Reading list: March 27th

Oliver Ono / Read-Only Memory

“Despite its name suggesting otherwise, Dune II was a first – a real-time strategy game that sprang out of the box with almost every gameplay attribute and control system seen in every RTS since.” Cam Winstanley digs into the origins of one of the most influential computer games in this Read-Only Memory feature from a couple of years back.

“Ultimately, it has no limitations, so therefore can’t inhabit the true transcendent artistic experience. It has nothing to transcend!” Nick Cave talks about the prospect of AI songwriting in a wide-ranging New Yorker interview.

“In the small city of Bremerton, Washington (pop. 44,000), a ferry ride away from Seattle, the shock is not that a typewriter repair and retail store has kept its doors open. Rather, it’s that there are two in the same city—and that another just opened about an hour’s drive north.” Glenn Fleishman visits a typewriter hotbed in the Pacific Northwest.

“When a store closes and the sign out front is removed, the ghostly imprint of the name often remains on the side of the building for years if no other business replaces it. There’s a term for the lingering outline of the still-readable letters in the buildup of dust and grime: label scar.” In The Walrus, Monika Warzecha looks at the unlikely return of Zellers, and the wave of nostalgia that’s allowed it.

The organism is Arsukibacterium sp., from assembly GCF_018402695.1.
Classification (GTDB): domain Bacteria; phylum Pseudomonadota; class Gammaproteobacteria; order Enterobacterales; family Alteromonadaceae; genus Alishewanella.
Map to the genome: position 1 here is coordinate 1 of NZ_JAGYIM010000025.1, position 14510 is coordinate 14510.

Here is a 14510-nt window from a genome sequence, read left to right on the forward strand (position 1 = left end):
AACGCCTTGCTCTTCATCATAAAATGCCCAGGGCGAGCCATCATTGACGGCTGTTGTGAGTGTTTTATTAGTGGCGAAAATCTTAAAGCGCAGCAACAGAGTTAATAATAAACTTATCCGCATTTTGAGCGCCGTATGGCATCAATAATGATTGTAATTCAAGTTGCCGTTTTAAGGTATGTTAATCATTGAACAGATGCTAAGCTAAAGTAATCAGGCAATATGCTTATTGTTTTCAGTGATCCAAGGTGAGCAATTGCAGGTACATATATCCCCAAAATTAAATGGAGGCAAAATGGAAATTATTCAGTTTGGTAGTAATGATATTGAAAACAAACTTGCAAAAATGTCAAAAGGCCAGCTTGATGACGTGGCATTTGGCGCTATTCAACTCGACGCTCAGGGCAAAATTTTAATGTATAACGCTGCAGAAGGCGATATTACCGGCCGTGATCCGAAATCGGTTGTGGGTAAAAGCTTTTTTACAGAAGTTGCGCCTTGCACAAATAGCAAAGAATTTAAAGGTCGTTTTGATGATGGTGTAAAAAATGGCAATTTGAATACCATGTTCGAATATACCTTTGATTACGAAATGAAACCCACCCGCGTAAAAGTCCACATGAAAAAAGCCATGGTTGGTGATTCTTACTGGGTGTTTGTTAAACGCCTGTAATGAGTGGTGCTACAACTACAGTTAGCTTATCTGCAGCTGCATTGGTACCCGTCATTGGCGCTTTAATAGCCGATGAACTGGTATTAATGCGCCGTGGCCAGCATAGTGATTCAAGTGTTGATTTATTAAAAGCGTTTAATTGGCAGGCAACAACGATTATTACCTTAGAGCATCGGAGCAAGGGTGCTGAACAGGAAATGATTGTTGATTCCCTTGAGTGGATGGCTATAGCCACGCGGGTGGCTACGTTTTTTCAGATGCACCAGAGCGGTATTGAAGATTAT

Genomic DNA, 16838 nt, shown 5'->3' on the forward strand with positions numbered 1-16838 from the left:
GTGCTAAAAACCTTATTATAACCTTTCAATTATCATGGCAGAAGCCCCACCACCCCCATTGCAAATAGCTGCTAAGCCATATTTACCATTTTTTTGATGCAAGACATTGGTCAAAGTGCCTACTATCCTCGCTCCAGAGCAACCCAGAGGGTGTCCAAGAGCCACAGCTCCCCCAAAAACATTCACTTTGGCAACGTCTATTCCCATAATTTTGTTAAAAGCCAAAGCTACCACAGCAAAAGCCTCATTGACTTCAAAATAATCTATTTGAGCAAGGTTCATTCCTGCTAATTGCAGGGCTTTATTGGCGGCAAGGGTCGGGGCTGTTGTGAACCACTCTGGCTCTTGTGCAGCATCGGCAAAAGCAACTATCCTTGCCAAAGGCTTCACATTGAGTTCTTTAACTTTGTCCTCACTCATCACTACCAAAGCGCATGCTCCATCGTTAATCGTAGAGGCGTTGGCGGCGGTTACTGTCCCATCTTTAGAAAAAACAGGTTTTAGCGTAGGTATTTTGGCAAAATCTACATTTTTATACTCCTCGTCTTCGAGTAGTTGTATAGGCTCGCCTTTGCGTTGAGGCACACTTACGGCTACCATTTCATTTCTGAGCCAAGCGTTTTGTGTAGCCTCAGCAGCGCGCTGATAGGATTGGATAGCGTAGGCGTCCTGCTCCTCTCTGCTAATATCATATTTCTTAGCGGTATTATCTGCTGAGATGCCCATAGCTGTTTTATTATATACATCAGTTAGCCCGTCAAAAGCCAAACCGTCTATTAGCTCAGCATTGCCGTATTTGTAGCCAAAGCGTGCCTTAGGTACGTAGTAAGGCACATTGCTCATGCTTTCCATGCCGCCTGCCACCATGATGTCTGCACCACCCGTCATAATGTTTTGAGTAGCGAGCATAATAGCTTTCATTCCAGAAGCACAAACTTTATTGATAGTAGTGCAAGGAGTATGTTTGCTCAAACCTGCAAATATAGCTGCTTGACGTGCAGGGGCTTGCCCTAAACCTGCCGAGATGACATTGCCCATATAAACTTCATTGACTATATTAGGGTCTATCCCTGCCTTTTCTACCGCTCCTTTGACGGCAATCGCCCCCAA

“Roughly 2,600 gigatons of carbon simply cannot be burned into the atmosphere. Biophysical reality says those assets must be stranded, and economic reality says that can’t be done without causing a super-depression — or even perhaps a breakdown of civilization.” Science fiction writer Kim Stanley Robinson makes that case that we need to pay ourselves to decarbonize.

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